Religious minorities are being targeted in the secular west and east, only Islam and Khilafah offer hope.
People have been shocked by the bomb blast outside a Coptic Christian Church in Alexandria, Egypt on Saturday 1st January 2011, which killed 21 people. The blast comes in the aftermath of accounts that Christians in Iraq have faced hostility since the US-led occupation.
Similar reports have recently come about the mistreatment of Christians in the West Bank and in Pakistan. Commentators condemn these examples of attacks on Christians in majority Muslim countries as signs of tensions between Muslims and non-Muslims. They are presented as examples of ‘extremism’ and intolerance of non-Muslims by Muslims.
The blame is rarely placed on the secular system administered by autocratic regimes – like that of Hosni Mubarak, Mahmood Abbas, Asif Ali Zardari or Noori al Maliki (nor on their western backers) – under whose watch the security of both Muslims and non-Muslims alike has worsened over the years.
The fact is these regimes care little about ANY of their citizens. They have spent years securing their own interests, the interests of their backers amongst the elites in Muslim countries and western multinational corporations. If the price has been bombs and mayhem for their citizens – Muslim, Christian or otherwise – they could not care less.
Unlike secular states, Islam has a very different approach to non-Muslim citizens. Non-Muslim citizens of the Islamic state (the Caliphate or Khilafah) are called Ahl al Dhimma – people of the contract – which means they enjoy the full rights of citizenship. They are citizens whose life, honour, property and religion are all to be protected under the law of the Shariah, like any other citizen. They pay a tax called jizya but are exempt from paying zakat or from compulsory military service.
The Prophet Muhammad صلى الله عليه وسلم said: “He who abuses a dhimmi [non-Muslim citizen] then I will be his rival and dispute him on the Day of Judgment.”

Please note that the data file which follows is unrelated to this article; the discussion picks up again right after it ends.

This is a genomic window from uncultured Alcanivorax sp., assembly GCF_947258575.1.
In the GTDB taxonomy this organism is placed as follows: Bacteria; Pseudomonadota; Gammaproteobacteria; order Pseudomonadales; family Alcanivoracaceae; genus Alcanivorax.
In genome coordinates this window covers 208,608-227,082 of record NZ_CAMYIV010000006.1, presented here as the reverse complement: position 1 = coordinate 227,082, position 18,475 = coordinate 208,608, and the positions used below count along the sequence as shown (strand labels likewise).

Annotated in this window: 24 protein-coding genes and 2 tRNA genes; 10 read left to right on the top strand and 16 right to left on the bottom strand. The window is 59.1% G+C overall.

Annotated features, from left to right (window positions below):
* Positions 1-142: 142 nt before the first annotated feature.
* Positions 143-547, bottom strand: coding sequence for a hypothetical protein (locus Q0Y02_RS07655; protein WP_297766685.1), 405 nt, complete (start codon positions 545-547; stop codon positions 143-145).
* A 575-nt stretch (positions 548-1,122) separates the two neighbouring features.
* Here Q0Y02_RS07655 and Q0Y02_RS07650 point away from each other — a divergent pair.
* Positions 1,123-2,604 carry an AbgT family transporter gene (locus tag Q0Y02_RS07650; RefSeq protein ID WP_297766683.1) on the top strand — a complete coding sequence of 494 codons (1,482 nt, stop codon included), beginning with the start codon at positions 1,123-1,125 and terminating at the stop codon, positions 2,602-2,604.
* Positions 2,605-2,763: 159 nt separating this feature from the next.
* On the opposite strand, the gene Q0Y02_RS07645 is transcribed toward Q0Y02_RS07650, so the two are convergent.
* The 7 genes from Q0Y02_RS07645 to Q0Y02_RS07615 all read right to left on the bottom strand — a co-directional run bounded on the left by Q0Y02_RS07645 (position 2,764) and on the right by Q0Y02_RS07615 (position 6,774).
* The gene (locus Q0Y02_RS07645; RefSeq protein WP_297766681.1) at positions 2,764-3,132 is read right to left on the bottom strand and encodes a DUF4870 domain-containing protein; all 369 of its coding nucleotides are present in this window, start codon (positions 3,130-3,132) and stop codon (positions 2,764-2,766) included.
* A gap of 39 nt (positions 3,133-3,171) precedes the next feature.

He صلى الله عليه وسلم also said: “The one who kills a Mu’ahid (people with whom the State has treaties) without right he will not smell the fragrance of jannah (heaven) even if its smell was forty years travelling distance.” [Ahmed]
History is a testament to the Muslims implementing these commands under the Khilafah for over hundreds of years.
Sir Thomas Arnold in his book ‘The Preaching of Islam’ states: “But of any organised attempt to force the acceptance of Islam on the non-Muslim population, or of any systematic persecution intended to stamp out the Christian religion, we hear nothing. ‘ Had the Caliphs chosen to adopt either course of action, they might have swept away Christianity as easily as Ferdinand and Isabella drove Islam out of Spain, or Louis XIV made Protestantism penal in France, or the Jews were kept out of England for 350 years.”
The Caliphate during its reign allowed non-Muslims to have their own courts and judges to settle family law disputes and other matters related to their personal lives and religion.
Imam Qarafi (Classical Islamic Scholar) summed up the responsibility of the Caliphate to the dhimmi when he said: “It is the responsibility of the Muslims to the People of the Dhimma to care for their weak, fulfil the needs of the poor, feed the hungry, provide clothes, address them politely, and even tolerate their harm even if it was from a neighbour, even though the Muslim would have an upper hand. The Muslims must also advise them sincerely on their affairs and protect them against anyone who tries to hurt them or their family, steal their wealth, or violates their rights.”
The Egyptian regime has for decades locked away hundreds of Islamic scholars and thousands of so-called Islamists for nothing more than opposing the regime though little about this is reported in the western press or reported with the gusto as today’s attacks apparently targeting Christians.
Whether it’s the secular intolerance from the democratic systems in the West (note the banning in Europe of Hijabs, Niqabs and minarets) or autocratic regimes in the Middle East, religion and religious peoples are being persecuted today. In contrast, Islam and the Khilafah (Caliphate) system guarantees the rights and protection of minorities, religious or otherwise, as shown by the Islamic texts and proven by Islamic history.